The Oxford History of the United States series (to which magna opera such as McPherson’s Battle Cry of Freedom and Gordon Wood’s Empire of Liberty belong) marks its latest installment, The Republic for Which It Stands: The United States During Reconstruction and the Gilded Age, 1865-1896 (Oxford, $35). The volume begins with the funeral of Lincoln—compared to whom the presidents that follow are disappointing in all but their facial hair—and continues through the 1876 election. A Stanford historian of Native Americans and the American West, Richard White deftly dismantles the stock cutouts of lone robber barons that have long populated this “historical flyover country.” With lively prose, ambitious scope, and an all-too keen sense of irony, he gives us a vivid depiction of an age of contradictions. White considers Reconstruction and the Gilded Age to have “gestated together” on sublime post-Civil War ideals, both quickly scaled back “to the unforgiving metrics of recalcitrant reality.” With balanced, tenderly evoked portraits of the “uncommon men and women,” the dizzying spin of technological progress, political corruption, immigration, urbanization, Westward expansion, crusading causes, economic inequality, and high-minded hope, are brought to a pace at which we can make out the foundations of the similarly complex epoch we now inhabit.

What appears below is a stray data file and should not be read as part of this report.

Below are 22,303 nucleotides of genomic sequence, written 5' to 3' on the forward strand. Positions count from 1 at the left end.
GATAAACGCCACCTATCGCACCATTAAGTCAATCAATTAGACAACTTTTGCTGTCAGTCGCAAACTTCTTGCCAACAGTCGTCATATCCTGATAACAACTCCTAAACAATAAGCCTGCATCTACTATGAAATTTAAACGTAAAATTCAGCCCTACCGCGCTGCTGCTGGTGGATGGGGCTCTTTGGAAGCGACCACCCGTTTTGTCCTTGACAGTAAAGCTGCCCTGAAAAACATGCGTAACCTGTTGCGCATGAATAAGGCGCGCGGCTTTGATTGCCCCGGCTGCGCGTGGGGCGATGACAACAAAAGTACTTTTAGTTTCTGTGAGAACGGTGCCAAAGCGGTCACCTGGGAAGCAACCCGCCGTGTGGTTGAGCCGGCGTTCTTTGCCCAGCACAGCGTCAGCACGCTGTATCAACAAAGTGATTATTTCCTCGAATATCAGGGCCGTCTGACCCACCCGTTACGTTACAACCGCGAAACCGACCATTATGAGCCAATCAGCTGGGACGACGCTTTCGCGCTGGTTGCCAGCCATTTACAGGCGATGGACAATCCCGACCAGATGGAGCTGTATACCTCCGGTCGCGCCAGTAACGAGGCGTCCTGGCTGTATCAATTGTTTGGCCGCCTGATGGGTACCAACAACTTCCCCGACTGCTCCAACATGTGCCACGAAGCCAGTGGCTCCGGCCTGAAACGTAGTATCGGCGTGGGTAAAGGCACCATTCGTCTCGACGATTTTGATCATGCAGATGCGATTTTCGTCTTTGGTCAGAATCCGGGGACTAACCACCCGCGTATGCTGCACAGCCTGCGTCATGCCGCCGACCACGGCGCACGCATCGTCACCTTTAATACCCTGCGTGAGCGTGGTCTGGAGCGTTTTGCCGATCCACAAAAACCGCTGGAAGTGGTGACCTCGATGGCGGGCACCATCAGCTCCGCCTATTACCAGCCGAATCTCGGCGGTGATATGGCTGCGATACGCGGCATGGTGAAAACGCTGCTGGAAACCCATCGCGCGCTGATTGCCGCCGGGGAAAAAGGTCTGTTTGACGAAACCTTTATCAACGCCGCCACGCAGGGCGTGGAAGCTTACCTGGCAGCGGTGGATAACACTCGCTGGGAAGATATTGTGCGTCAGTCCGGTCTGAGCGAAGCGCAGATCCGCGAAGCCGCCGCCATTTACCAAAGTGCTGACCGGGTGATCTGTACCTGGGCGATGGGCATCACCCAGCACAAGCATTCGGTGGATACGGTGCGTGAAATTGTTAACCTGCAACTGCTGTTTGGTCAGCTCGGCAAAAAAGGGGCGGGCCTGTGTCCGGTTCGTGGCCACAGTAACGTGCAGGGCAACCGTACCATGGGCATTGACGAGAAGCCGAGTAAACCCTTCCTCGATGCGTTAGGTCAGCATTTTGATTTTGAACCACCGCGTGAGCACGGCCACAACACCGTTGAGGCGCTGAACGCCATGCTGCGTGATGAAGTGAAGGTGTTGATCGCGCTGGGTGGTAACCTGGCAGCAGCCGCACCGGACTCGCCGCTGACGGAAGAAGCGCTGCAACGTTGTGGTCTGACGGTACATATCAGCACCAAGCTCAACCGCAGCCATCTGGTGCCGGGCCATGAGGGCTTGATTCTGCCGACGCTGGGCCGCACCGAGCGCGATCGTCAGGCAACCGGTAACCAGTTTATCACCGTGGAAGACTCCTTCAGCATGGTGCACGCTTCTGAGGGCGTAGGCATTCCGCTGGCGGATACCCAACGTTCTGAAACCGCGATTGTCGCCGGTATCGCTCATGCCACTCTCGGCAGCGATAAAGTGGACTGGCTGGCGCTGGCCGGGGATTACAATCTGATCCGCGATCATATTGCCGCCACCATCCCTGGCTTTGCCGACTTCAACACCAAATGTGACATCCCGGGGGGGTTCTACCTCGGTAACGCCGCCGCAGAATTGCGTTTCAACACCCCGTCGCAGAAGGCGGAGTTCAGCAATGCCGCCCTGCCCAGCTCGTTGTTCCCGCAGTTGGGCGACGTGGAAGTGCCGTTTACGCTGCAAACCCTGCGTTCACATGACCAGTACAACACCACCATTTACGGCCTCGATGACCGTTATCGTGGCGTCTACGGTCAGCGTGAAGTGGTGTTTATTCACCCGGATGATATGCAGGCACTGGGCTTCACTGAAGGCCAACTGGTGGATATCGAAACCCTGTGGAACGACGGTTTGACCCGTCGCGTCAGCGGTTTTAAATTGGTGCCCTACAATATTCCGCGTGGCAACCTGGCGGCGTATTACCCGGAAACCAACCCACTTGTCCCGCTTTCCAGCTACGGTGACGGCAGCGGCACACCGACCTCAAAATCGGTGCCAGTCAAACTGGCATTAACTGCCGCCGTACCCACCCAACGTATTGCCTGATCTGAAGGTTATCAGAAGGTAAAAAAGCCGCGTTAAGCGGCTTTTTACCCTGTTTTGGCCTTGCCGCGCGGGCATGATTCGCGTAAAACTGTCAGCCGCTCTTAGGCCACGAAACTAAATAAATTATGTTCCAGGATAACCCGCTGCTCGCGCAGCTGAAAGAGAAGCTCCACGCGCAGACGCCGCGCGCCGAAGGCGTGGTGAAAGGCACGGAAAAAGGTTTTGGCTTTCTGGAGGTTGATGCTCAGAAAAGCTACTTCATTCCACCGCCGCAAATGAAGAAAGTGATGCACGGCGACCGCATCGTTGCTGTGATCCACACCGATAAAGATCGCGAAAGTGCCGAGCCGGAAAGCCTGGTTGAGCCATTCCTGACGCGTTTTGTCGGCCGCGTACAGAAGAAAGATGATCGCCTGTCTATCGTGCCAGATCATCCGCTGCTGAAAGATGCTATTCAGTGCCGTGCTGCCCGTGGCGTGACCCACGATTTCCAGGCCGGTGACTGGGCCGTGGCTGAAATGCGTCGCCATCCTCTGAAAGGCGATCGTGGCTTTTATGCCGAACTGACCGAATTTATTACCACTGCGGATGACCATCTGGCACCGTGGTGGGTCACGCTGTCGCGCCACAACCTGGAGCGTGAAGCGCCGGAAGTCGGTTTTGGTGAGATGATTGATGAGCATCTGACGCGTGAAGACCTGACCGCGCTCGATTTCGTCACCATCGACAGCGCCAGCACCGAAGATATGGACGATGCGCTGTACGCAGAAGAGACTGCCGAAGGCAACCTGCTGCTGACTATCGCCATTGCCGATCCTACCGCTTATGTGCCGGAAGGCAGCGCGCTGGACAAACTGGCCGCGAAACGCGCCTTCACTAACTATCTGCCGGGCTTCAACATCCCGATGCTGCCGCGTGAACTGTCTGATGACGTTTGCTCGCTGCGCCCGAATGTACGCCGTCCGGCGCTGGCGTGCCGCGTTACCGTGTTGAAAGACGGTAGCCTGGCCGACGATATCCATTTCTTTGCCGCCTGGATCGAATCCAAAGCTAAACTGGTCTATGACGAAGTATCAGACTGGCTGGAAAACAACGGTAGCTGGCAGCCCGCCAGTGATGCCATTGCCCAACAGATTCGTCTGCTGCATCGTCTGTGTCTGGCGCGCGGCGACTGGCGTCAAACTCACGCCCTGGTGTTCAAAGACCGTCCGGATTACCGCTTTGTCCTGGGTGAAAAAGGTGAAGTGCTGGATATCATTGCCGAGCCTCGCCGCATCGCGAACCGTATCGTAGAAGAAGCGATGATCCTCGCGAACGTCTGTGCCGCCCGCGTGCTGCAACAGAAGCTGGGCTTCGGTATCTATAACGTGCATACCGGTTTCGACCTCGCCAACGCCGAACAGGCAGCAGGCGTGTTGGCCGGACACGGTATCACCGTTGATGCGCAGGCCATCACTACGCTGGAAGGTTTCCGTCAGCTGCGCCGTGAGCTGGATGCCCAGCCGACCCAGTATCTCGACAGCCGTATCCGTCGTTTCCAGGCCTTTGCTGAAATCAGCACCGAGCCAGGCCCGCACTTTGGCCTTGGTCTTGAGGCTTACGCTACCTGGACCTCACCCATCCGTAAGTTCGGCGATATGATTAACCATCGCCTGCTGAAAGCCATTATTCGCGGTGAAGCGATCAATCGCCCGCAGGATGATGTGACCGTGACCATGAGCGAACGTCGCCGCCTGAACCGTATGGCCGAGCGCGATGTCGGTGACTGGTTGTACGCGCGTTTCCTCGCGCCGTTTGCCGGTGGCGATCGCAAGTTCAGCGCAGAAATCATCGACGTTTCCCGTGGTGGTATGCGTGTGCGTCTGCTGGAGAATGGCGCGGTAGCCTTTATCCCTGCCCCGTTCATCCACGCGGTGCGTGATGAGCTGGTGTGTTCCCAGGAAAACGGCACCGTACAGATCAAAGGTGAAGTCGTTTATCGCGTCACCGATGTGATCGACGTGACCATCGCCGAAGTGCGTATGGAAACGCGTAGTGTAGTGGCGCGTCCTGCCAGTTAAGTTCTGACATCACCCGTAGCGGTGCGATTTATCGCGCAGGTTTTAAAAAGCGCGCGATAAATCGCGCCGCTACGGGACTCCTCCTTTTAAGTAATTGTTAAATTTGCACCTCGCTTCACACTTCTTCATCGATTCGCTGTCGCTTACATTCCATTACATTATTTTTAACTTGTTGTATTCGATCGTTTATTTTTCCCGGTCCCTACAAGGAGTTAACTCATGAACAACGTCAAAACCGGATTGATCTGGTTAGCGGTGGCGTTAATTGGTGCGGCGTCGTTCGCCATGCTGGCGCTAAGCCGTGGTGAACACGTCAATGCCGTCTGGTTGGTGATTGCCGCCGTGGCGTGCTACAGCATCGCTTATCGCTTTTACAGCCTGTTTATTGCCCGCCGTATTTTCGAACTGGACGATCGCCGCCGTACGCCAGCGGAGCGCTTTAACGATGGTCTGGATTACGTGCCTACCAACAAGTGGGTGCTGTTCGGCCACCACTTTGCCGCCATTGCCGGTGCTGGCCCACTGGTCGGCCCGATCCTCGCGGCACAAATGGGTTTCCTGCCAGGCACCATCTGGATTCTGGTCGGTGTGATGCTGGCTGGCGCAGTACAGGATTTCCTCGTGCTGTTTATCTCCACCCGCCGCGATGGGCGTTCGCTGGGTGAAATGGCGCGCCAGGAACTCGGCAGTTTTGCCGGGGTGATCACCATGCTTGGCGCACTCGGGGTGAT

A rightfully monumental biography, Ron Chernow‘s Grant (Penguin Press, $40) is a finely crafted portrait of a complex man. Chernow, awarded the Pulitzer for his life of George Washington, details the life of the Civil War general Ulysses S. Grant by exploring the underbelly of military success. He starts by exposing Grant’s vulnerabilities, which figured in the future commander-in-chief’s memoirs as the modest ambitions of a young soldier at West Point. Suspecting he lacked the skill to succeed as a warrior, Grant was nonetheless determined to lead and command. He studied hard. Became a skilled equestrian, developed strong mapping skills, and eventually proved himself on the battlefield, despite skepticism from journalists and fellow soldiers who were aware of Grant’s struggle with alcoholism. Chernow also illuminates much about Grant’s staunch criticism of slavery, his resignation from the army, his newly formed political awakenings, and infamous financial problems. Later, as the eighteenth president, Grant emerges from the tragedy of Lincoln’s assassination and his own scandals as “America’s most famous man” who, as Mark Twain notes, “saved the country from destruction.” Prepare to be deeply immersed in this account of an immortal American life.
Editor, biographer, and storyteller Michael Korda has a very particular set of skills, and they are all masterfully employed in Alone: Britain, Churchill and Dunkirk, Defeat into Victory (Liveright, $29.95). Merging history with memoir, Korda expertly weaves the events of May 1940 with the dramatic effect they had on his family. The rise of Winston Churchill, the German war machine marching across Europe, and the unprecedented, inspiring rescue of allied soldiers at Dunkirk are all here, humanized by the author’s own memories of his famous movie-industry family and his escape from London as a child. Compellingly and comprehensively written, peppered with pictures and maps, Korda’s book takes an immense, seminal, and now mythic event and makes it live again from both a global and a personal perspective.